For his enemies in the party, branded by Mr. Koizumi as “opposition forces,” he is the symbol of everything they loathe, enabler of what the French call “Anglo-Saxon” market fundamentalism. To the Japanese people and his followers within the LDP, he is the symbol for the changes Japan needs to make in order to remain successful, and a decisive break from the old way of politics. Despite withdrawing from the spotlight since leaving the premiership in September 2006, he is the man central to any discussion about Japan’s political future, even if the man himself is likely to remain on the sidelines (and may even be out of the Diet by the next House of Representatives election).
Not surprisingly, then, both Mr. Fukuda and Mr. Aso are positioning themselves in relation to Mr. K. Mr. Fukuda, whatever his personal disputes with Mr. Koizumi, has positioned himself firmly in the Koizumi stream, with the caveat that “If problems arise, reform should be carefully amended.” Mr. Aso, however, has been described as taking on a distinctly “leaving Koizumi behind” cast. Consistent with his “rural insurgency” campaign strategy, he is using phrases like “market fundamentalism” to argue for prioritizing the concerns of rural Japan over pushing ahead with painful reforms.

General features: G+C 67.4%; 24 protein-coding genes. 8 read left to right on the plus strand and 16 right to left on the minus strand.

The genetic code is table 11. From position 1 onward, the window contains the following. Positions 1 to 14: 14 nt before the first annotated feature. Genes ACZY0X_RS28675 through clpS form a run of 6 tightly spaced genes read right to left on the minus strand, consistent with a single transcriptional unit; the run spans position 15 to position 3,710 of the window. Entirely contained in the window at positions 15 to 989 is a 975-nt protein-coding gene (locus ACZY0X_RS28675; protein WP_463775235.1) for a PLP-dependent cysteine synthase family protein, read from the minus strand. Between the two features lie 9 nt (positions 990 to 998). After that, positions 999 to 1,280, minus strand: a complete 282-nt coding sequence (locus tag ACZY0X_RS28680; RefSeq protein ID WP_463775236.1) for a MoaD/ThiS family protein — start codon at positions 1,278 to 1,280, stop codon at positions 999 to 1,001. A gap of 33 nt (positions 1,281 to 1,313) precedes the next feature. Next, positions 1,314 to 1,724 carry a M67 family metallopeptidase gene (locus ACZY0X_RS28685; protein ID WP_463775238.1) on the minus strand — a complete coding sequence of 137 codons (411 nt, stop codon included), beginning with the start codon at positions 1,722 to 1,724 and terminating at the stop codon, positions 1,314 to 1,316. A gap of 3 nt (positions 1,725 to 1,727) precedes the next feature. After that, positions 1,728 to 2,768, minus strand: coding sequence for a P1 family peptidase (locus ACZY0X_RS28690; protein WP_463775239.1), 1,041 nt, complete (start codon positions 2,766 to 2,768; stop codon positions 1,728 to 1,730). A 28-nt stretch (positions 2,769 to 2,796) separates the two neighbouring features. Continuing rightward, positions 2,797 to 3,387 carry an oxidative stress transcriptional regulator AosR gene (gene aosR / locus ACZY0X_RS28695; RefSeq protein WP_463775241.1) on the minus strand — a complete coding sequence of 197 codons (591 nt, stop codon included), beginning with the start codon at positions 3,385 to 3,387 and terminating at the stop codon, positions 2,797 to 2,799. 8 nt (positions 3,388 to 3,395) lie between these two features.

For the LDP’s short-term political prospects, it cannot be an either/or decision. By dint of his charisma, Mr. Koizumi was able to forge a national movement under the LDP umbrella that could compete in the cities without chasing rural Japanese from the LDP. Absent that charisma? The increasing incompatible and contradictory interests of urban and rural Japan have become apparent. As Takenaka Heizo, Mr. Koizumi’s former lieutenant, writes in Sankei, the legacy of Mr. Koizumi is as much about appearances as about substance: “In a democratic society, to make policy for the people, the government has the responsibility both to explain policy in a way that is easily understood by the people and to execute.” For Mr. Takenaka, Mr. Abe’s problem is that he failed to market his policies well, and poor personnel selections hindered his ability to execute.